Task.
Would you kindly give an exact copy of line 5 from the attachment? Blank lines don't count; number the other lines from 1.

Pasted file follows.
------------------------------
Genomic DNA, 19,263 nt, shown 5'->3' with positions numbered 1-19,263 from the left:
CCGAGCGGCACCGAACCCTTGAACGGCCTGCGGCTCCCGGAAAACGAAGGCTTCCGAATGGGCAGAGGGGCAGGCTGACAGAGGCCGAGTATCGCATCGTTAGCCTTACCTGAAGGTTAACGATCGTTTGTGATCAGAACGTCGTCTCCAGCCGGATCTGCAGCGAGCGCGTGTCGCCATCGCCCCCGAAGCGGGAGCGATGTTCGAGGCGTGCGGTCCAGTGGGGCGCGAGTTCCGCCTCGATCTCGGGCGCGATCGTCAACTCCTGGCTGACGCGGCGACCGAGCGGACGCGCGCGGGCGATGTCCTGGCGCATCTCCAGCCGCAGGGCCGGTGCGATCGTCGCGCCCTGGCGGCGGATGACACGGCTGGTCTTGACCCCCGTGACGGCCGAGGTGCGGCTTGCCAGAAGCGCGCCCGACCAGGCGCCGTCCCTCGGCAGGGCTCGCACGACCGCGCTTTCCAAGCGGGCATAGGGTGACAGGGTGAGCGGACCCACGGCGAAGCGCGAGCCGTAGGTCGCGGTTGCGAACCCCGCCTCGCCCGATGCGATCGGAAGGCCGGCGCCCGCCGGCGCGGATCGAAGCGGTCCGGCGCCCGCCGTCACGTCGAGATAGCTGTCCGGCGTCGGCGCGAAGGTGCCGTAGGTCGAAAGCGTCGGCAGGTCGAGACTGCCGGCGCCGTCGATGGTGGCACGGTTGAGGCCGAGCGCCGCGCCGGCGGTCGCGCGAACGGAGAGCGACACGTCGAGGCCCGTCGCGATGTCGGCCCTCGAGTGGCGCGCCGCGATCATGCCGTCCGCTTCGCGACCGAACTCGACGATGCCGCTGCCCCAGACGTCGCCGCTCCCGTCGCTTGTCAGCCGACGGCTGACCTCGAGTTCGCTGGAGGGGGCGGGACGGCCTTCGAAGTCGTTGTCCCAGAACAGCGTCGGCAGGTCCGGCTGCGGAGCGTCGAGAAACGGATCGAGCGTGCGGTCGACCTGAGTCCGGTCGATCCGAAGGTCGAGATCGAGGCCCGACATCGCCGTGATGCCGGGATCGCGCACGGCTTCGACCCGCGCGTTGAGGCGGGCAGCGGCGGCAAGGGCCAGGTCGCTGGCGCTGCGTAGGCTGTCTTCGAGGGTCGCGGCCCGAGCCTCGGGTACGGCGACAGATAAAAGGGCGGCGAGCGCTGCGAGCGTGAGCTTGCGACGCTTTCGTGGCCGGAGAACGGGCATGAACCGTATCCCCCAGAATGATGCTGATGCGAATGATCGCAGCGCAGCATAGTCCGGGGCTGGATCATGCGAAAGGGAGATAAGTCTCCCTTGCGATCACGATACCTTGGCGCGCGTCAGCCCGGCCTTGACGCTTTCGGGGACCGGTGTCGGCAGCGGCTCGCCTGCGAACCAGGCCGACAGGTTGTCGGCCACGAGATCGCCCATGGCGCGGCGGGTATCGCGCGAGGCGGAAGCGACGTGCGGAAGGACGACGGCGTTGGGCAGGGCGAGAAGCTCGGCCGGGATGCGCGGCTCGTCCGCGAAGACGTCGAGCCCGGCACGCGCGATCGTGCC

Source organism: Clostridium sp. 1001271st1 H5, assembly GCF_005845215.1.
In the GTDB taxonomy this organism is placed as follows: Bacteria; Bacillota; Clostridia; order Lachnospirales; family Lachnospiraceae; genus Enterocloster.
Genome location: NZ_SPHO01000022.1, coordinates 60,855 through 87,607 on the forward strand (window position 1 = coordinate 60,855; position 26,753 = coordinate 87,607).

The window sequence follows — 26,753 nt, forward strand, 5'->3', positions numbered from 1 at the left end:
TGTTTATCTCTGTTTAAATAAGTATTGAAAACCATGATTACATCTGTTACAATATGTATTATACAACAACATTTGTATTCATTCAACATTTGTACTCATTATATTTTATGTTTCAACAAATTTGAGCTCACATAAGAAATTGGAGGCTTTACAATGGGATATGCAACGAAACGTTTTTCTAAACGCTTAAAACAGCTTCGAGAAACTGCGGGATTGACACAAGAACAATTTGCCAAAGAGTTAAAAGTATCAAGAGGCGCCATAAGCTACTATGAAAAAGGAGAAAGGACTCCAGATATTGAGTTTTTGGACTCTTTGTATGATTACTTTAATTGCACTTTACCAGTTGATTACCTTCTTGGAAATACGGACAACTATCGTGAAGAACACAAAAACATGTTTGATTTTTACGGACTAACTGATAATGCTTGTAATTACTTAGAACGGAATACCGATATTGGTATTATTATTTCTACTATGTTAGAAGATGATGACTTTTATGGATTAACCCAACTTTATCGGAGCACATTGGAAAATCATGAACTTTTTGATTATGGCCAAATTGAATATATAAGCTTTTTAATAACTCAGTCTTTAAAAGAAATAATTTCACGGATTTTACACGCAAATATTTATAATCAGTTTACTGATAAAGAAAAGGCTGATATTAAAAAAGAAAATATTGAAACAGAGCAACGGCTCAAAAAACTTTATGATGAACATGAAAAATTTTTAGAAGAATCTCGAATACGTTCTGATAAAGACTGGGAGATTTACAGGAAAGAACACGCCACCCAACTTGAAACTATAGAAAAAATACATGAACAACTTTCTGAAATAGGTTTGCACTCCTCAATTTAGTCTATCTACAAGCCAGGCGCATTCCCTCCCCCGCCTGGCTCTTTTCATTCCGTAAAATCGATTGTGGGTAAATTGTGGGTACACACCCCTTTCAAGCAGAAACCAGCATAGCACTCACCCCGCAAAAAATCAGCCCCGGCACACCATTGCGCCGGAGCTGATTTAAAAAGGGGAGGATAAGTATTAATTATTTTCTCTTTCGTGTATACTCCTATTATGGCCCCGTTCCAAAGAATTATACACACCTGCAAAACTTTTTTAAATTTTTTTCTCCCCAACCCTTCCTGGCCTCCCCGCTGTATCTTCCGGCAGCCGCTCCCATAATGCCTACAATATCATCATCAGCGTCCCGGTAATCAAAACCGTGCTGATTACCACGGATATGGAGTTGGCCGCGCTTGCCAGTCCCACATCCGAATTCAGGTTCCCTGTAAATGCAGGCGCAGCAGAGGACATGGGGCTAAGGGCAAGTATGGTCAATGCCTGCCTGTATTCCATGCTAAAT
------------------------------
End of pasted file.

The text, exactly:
Genome location: NZ_SPHO01000022.1, coordinates 60,855 through 87,607 on the forward strand (window position 1 = coordinate 60,855; position 26,753 = coordinate 87,607).